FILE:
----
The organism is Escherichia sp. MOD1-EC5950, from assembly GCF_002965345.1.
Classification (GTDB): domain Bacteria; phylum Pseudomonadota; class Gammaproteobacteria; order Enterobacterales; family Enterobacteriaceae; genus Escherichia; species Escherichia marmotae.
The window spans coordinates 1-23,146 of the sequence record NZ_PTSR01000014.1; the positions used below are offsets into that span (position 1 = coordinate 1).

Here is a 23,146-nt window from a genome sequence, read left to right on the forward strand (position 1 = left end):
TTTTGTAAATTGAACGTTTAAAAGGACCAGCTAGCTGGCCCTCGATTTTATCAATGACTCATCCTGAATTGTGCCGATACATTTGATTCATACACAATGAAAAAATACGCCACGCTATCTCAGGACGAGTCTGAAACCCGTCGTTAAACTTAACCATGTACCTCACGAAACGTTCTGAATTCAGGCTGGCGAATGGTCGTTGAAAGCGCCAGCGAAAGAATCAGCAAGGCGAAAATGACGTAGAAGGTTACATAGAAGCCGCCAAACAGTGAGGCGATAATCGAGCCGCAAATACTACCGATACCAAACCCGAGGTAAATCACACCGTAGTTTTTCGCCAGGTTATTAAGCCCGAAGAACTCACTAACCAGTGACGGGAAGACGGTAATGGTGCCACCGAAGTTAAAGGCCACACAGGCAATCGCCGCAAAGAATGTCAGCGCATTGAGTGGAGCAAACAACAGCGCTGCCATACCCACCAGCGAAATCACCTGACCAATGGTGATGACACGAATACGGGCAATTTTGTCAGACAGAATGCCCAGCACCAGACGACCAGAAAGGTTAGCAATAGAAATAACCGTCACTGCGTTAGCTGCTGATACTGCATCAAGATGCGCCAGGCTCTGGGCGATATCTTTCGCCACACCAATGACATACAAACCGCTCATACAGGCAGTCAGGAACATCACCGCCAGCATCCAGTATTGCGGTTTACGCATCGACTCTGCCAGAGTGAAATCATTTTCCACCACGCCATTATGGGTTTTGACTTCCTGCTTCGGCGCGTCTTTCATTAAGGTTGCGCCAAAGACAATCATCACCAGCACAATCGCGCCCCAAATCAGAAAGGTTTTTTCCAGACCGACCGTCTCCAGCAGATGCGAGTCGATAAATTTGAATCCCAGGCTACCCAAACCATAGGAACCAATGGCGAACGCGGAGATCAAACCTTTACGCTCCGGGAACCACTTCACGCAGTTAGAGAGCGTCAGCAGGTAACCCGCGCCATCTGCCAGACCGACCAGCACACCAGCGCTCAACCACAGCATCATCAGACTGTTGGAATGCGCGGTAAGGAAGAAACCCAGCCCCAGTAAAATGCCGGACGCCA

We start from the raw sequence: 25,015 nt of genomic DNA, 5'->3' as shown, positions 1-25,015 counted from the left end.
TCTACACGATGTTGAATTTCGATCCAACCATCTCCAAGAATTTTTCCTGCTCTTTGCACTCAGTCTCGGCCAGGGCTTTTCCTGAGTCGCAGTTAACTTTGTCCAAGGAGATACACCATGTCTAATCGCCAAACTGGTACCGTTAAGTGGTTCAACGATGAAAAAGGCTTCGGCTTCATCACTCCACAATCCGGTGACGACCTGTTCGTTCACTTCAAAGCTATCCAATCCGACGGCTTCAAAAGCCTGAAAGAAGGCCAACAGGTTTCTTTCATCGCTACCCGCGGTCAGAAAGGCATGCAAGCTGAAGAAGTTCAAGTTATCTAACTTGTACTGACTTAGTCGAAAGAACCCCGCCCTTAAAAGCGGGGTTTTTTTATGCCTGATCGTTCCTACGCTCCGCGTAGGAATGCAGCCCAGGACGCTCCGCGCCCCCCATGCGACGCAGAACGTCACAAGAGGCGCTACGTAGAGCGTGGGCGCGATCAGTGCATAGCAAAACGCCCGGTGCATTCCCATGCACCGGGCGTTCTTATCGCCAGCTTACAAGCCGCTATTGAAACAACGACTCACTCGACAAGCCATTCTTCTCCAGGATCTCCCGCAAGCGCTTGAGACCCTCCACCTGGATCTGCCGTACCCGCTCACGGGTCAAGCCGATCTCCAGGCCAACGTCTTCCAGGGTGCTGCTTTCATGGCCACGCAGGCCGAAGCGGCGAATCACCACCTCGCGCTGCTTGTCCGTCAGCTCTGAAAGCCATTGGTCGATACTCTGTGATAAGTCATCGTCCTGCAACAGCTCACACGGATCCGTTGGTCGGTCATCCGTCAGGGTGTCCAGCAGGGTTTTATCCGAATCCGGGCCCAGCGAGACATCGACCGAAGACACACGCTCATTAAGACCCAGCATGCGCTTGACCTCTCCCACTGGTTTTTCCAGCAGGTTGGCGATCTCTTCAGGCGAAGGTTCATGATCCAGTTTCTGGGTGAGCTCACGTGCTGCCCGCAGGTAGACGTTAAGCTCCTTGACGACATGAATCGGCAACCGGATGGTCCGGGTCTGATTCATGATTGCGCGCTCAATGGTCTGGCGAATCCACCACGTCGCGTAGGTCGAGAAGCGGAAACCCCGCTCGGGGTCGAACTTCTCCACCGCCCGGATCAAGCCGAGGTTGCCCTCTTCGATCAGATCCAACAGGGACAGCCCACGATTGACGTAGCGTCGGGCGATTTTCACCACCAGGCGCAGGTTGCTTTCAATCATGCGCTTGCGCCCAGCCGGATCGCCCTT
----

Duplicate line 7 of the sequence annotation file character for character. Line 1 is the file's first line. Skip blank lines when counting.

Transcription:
TCTACACGATGTTGAATTTCGATCCAACCATCTCCAAGAATTTTTCCTGCTCTTTGCACTCAGTCTCGGCCAGGGCTTTTCCTGAGTCGCAGTTAACTTTGTCCAAGGAGATACACCATGTCTAATCGCCAAACTGGTACCGTTAAGTGGTTCAACGATGAAAAAGGCTTCGGCTTCATCACTCCACAATCCGGTGACGACCTGTTCGTTCACTTCAAAGCTATCCAATCCGACGGCTTCAAAAGCCTGAAAGAAGGCCAACAGGTTTCTTTCATCGCTACCCGCGGTCAGAAAGGCATGCAAGCTGAAGAAGTTCAAGTTATCTAACTTGTACTGACTTAGTCGAAAGAACCCCGCCCTTAAAAGCGGGGTTTTTTTATGCCTGATCGTTCCTACGCTCCGCGTAGGAATGCAGCCCAGGACGCTCCGCGCCCCCCATGCGACGCAGAACGTCACAAGAGGCGCTACGTAGAGCGTGGGCGCGATCAGTGCATAGCAAAACGCCCGGTGCATTCCCATGCACCGGGCGTTCTTATCGCCAGCTTACAAGCCGCTATTGAAACAACGACTCACTCGACAAGCCATTCTTCTCCAGGATCTCCCGCAAGCGCTTGAGACCCTCCACCTGGATCTGCCGTACCCGCTCACGGGTCAAGCCGATCTCCAGGCCAACGTCTTCCAGGGTGCTGCTTTCATGGCCACGCAGGCCGAAGCGGCGAATCACCACCTCGCGCTGCTTGTCCGTCAGCTCTGAAAGCCATTGGTCGATACTCTGTGATAAGTCATCGTCCTGCAACAGCTCACACGGATCCGTTGGTCGGTCATCCGTCAGGGTGTCCAGCAGGGTTTTATCCGAATCCGGGCCCAGCGAGACATCGACCGAAGACACACGCTCATTAAGACCCAGCATGCGCTTGACCTCTCCCACTGGTTTTTCCAGCAGGTTGGCGATCTCTTCAGGCGAAGGTTCATGATCCAGTTTCTGGGTGAGCTCACGTGCTGCCCGCAGGTAGACGTTAAGCTCCTTGACGACATGAATCGGCAACCGGATGGTCCGGGTCTGATTCATGATTGCGCGCTCAATGGTCTGGCGAATCCACCACGTCGCGTAGGTCGAGAAGCGGAAACCCCGCTCGGGGTCGAACTTCTCCACCGCCCGGATCAAGCCGAGGTTGCCCTCTTCGATCAGATCCAACAGGGACAGCCCACGATTGACGTAGCGTCGGGCGATTTTCACCACCAGGCGCAGGTTGCTTTCAATCATGCGCTTGCGCCCAGCCGGATCGCCCTT